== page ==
How to Grow and Care for Parlor Palm

Parlor palms, or Chamaedorea elegans, are a type of palm that stays relatively small, maxing out at 4 feet in height. They’re great for indoor gardeners as they require much less sun than your average palm. For growers like me, who live in cold climates, they’re also a fun way to bring a warm, vacation-like vibe to your space.

In my experience, these plants are easy-care but take some time to get to know, as parlor palms don’t react as visibly as some plants to differing conditions. I was never sure my first one was happy until it began unfurling new fronds that spring!

With some thought, you too can have a gorgeous Parlor Palm (chamaedorea elegans) inside—or outside!—your home.

2. Palm in window
The Parlor Palm, also known as Neanthe Bella Parlor Palm, in windowsill

When to Water Parlor Palm

Water until the soil is evenly saturated, but not soggy. Water again after the soil has dried out completely. You can tell the soil is dry with your finger, or by inserting a chopstick into the soil and checking for dampness. The pot will also feel lightweight.

Parlor Palm likes to dry out slightly between waterings, but not so long as you’d let a succulent go without water.

Water less frequently in the winter, as the plant’s growth slows outside of the growing season.

How Much Light to Give Your Parlor Palm

These low-light plants are perfectly happy in northern-facing windowsills with low light or indirect light. Don’t confuse low-light or indirect light for no-light, however, as they do require sun just like every other plant. It is just that low light or indirect light is sufficient. 

Also don’t be afraid to offer higher lighting conditions if you have them available, as parlor palms will reward you by flourishing with new growth in a western or even southern-facing sill.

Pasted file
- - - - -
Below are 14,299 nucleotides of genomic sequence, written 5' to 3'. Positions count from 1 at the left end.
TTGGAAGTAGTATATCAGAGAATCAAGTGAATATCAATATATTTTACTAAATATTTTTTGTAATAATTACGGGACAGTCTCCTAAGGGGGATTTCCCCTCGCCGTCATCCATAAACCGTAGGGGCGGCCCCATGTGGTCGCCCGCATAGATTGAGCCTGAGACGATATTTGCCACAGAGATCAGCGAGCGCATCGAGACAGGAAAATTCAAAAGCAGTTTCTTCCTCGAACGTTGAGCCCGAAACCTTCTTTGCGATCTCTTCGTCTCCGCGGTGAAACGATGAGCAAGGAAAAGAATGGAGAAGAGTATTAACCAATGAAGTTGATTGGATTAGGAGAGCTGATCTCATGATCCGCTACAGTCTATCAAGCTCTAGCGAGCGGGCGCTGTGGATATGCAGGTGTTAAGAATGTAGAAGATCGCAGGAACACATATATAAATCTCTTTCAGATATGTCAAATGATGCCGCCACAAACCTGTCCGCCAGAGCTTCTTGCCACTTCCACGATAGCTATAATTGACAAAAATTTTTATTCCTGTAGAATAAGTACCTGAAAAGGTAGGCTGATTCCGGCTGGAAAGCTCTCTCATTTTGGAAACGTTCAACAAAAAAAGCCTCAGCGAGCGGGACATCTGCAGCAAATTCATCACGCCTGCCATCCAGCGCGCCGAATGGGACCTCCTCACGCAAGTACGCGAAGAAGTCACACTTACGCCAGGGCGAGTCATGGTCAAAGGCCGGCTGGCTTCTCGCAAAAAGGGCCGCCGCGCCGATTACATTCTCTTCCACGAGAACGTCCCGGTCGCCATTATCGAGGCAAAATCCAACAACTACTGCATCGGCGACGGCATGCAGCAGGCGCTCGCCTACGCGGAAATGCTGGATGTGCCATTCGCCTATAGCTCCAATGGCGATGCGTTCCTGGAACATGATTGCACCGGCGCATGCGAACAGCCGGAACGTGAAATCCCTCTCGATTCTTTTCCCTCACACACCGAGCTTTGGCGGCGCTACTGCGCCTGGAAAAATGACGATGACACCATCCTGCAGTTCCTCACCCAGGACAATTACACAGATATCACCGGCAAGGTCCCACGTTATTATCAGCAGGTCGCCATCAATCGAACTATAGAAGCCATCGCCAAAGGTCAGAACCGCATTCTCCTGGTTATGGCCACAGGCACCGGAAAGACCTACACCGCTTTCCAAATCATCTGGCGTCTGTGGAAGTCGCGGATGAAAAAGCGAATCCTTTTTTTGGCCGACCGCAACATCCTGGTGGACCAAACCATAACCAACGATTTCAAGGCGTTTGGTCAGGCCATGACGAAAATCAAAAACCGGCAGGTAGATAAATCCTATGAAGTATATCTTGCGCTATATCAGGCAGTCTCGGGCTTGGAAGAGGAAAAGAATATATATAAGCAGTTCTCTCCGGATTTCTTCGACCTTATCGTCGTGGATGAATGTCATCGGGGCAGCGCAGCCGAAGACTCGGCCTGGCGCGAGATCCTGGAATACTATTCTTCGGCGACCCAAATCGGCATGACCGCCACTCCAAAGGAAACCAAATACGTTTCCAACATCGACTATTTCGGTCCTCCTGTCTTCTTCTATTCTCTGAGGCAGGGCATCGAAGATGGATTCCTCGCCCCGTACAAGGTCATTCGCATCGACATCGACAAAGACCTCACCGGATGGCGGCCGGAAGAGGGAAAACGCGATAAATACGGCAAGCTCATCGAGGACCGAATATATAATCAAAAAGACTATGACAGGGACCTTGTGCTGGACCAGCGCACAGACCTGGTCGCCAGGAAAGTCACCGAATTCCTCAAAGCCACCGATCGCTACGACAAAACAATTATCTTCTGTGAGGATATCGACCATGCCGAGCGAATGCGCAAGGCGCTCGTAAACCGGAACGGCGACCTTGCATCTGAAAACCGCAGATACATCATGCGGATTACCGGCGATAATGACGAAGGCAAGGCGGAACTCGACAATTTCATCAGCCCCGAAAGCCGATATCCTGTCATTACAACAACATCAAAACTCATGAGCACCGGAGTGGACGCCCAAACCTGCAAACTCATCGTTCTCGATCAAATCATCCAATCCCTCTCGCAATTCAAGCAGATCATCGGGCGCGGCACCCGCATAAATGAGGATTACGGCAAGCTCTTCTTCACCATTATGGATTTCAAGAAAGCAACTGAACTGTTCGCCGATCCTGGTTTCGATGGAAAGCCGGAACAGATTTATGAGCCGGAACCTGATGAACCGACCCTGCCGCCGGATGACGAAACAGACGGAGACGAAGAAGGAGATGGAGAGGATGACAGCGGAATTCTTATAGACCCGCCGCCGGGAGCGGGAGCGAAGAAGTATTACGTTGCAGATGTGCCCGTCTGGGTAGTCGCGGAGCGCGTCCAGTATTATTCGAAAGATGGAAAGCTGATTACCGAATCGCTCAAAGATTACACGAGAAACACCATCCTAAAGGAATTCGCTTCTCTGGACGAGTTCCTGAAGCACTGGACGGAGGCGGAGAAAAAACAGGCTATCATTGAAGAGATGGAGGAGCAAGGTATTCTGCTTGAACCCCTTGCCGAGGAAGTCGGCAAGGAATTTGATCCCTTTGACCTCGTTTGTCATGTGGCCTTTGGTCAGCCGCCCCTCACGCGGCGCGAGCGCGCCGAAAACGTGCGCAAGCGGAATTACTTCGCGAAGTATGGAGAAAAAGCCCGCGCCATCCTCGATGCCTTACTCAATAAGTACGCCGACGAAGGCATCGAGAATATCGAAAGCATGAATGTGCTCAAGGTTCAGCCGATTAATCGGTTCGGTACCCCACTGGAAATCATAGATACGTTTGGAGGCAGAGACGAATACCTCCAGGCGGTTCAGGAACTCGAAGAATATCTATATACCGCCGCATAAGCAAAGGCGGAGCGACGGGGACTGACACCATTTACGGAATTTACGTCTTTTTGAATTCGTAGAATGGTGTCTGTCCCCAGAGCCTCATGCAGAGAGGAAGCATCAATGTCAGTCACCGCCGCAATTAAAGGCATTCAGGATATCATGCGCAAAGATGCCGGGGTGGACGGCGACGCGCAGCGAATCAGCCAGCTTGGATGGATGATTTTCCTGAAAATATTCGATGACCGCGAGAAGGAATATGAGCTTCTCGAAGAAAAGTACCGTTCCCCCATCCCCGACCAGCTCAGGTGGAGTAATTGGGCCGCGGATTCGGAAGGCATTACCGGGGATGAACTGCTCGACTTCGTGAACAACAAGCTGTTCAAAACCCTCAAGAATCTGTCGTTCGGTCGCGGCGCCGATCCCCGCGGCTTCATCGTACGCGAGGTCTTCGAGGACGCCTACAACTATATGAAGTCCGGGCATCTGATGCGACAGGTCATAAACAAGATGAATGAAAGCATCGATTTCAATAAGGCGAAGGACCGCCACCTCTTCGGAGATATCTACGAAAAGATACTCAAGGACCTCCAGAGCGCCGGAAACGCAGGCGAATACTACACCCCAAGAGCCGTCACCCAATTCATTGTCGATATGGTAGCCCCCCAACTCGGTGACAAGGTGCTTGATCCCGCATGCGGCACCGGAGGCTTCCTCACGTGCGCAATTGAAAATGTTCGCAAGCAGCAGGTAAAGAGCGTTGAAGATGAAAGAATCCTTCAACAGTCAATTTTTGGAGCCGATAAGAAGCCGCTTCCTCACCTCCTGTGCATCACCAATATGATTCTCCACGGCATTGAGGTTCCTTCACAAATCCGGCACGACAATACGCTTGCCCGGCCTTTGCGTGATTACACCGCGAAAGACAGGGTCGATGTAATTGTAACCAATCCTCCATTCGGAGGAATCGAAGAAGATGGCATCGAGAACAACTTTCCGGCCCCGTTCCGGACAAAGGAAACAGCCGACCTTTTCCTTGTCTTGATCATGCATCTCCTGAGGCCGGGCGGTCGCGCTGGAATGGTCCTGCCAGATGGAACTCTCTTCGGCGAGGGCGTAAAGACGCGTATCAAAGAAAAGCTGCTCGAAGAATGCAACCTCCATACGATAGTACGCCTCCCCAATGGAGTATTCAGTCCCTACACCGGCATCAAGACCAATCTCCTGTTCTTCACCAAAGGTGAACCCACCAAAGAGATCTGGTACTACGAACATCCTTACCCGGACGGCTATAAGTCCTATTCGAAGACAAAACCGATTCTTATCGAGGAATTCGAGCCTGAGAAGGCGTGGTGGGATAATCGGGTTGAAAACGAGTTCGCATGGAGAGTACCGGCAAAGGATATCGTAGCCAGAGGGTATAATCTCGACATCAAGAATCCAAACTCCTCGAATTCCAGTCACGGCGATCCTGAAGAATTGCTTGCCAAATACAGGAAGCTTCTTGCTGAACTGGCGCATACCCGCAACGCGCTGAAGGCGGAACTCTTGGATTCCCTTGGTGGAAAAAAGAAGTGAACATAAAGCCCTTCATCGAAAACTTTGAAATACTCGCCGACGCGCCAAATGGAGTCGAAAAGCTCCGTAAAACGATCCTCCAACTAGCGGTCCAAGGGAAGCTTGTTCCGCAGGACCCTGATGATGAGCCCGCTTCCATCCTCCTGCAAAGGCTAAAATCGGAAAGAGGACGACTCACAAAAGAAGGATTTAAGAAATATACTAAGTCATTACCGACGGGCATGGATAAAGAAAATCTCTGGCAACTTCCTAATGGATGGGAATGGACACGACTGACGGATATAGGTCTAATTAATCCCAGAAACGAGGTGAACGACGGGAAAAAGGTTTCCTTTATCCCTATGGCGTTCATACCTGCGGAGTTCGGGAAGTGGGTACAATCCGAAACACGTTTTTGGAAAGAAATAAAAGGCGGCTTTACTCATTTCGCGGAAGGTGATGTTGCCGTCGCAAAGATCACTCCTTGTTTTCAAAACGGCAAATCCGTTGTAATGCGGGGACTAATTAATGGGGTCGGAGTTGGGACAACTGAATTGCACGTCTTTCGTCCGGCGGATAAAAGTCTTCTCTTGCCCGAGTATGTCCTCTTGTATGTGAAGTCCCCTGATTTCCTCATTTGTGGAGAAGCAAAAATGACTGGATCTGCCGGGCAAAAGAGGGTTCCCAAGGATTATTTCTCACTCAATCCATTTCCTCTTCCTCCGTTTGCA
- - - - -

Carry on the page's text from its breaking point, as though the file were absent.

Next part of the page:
Avoid direct sunlight, like the type of sun the plant might get outdoors in an unshaded area.

3. At garden center
Parlor Palm (Neanthe Bella) at garden center

Parlor Palm Hardiness

Parlor Palms thrive in temperatures above 50 degrees. It’s not a good idea to grow them outdoors if your winters get cooler than this.

Insulate your windowsill plants from the winter as well by moving them a couple of inches back.

Extreme heat can also be dangerous for these plants. With temperatures above 80 degrees Fahrenheit, there is a risk of burn, especially if the plant is in direct sunlight.

What Soil is best for Parlor Palm?

Plant in well-draining soil. It shouldn’t clump or retain water heavily, but should provide enough moisture for the plant to thrive. An African Violet mix is an excellent choice, as is a mixture of half succulent soil and half perlite.

Feel free to experiment with different mixtures until you find one that works best for you, as humid climates may require more drainage and drier climates less.

4. New frond
A new frond on a parlor palm

When to Fertilize Parlor Palm

Fertilize these plants regularly during the growing season, from Spring to Summer. Be sure not to apply too much, as this can burn the plant.

Don’t feed the plant in Autumn and Winter, as the plant begins its dormancy period.

You can feed your plants with a store-bought mix, or even make your own fertilizer or liquid plant feed.

Pruning Parlor Palm

When pruning, consider that the plant grows from fronds. If you cut a frond, it will stop growing and you’ll have to wait for the plant to produce more.

If you’re trying to prune dried or damaged leaves while retaining the plant’s bushy appearance, trim the tiny leaves which grow from the fronds back instead, or simply trim the dried tips off of the plant.

Parlor Palms grow slowly, so cutting the plant back considerably isn’t recommended.

5. New growth
New, light green growth on a Parlor Palm

Repotting Parlor Palm

These slow-growing plants don’t need repotted often. Before repotting, check the plant’s roots. If they haven’t yet filled the pot, it doesn’t need another one. If they have, move up one size.

When you do repot this plant, take care not to damage the fragile root system. Gently squeeze the sides of plastic pots to loosen the roots and make the plant easier to remove. With clay or ceramic pots, you can try dumping the plant out rather than yanking it free.

You’ll likely see during the process that your Parlor palm is actually multiple plants in the same pot. You can separate them if you like, but it isn’t recommended due to slow growth and the time it will take your plants to recover after division.